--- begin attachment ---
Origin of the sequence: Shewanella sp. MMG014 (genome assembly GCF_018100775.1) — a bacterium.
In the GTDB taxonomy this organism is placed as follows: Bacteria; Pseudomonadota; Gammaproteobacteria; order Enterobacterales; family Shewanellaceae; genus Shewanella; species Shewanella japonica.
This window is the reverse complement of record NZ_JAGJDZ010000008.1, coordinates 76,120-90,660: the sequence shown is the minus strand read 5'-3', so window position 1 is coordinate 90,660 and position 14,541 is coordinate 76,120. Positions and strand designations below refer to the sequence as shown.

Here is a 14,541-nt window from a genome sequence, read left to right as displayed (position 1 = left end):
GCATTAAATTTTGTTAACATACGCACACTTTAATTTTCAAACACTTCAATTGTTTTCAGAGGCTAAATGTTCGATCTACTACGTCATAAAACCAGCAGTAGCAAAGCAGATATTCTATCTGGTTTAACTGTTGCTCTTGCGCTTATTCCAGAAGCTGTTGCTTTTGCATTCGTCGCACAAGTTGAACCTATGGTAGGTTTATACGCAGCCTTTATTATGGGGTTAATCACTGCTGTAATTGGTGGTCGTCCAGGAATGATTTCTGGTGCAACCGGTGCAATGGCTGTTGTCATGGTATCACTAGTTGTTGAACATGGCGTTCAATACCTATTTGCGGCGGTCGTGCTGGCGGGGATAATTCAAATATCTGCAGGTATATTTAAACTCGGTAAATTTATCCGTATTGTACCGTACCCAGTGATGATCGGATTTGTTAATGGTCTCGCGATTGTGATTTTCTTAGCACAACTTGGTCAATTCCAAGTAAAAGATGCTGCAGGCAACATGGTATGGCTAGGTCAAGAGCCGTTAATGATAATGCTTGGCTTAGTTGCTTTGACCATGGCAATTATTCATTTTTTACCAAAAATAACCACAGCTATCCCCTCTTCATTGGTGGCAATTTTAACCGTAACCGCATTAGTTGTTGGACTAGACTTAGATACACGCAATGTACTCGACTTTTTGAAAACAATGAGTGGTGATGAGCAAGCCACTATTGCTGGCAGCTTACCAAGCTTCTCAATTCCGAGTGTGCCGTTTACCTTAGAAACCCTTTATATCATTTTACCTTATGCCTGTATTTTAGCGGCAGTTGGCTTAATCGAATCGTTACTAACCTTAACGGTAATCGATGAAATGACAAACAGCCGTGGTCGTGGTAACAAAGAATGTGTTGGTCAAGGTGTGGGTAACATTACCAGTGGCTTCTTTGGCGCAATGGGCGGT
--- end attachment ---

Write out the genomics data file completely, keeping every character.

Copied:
Origin of the sequence: Shewanella sp. MMG014 (genome assembly GCF_018100775.1) — a bacterium.
In the GTDB taxonomy this organism is placed as follows: Bacteria; Pseudomonadota; Gammaproteobacteria; order Enterobacterales; family Shewanellaceae; genus Shewanella; species Shewanella japonica.
This window is the reverse complement of record NZ_JAGJDZ010000008.1, coordinates 76,120-90,660: the sequence shown is the minus strand read 5'-3', so window position 1 is coordinate 90,660 and position 14,541 is coordinate 76,120. Positions and strand designations below refer to the sequence as shown.

Here is a 14,541-nt window from a genome sequence, read left to right as displayed (position 1 = left end):
GCATTAAATTTTGTTAACATACGCACACTTTAATTTTCAAACACTTCAATTGTTTTCAGAGGCTAAATGTTCGATCTACTACGTCATAAAACCAGCAGTAGCAAAGCAGATATTCTATCTGGTTTAACTGTTGCTCTTGCGCTTATTCCAGAAGCTGTTGCTTTTGCATTCGTCGCACAAGTTGAACCTATGGTAGGTTTATACGCAGCCTTTATTATGGGGTTAATCACTGCTGTAATTGGTGGTCGTCCAGGAATGATTTCTGGTGCAACCGGTGCAATGGCTGTTGTCATGGTATCACTAGTTGTTGAACATGGCGTTCAATACCTATTTGCGGCGGTCGTGCTGGCGGGGATAATTCAAATATCTGCAGGTATATTTAAACTCGGTAAATTTATCCGTATTGTACCGTACCCAGTGATGATCGGATTTGTTAATGGTCTCGCGATTGTGATTTTCTTAGCACAACTTGGTCAATTCCAAGTAAAAGATGCTGCAGGCAACATGGTATGGCTAGGTCAAGAGCCGTTAATGATAATGCTTGGCTTAGTTGCTTTGACCATGGCAATTATTCATTTTTTACCAAAAATAACCACAGCTATCCCCTCTTCATTGGTGGCAATTTTAACCGTAACCGCATTAGTTGTTGGACTAGACTTAGATACACGCAATGTACTCGACTTTTTGAAAACAATGAGTGGTGATGAGCAAGCCACTATTGCTGGCAGCTTACCAAGCTTCTCAATTCCGAGTGTGCCGTTTACCTTAGAAACCCTTTATATCATTTTACCTTATGCCTGTATTTTAGCGGCAGTTGGCTTAATCGAATCGTTACTAACCTTAACGGTAATCGATGAAATGACAAACAGCCGTGGTCGTGGTAACAAAGAATGTGTTGGTCAAGGTGTGGGTAACATTACCAGTGGCTTCTTTGGCGCAATGGGCGGT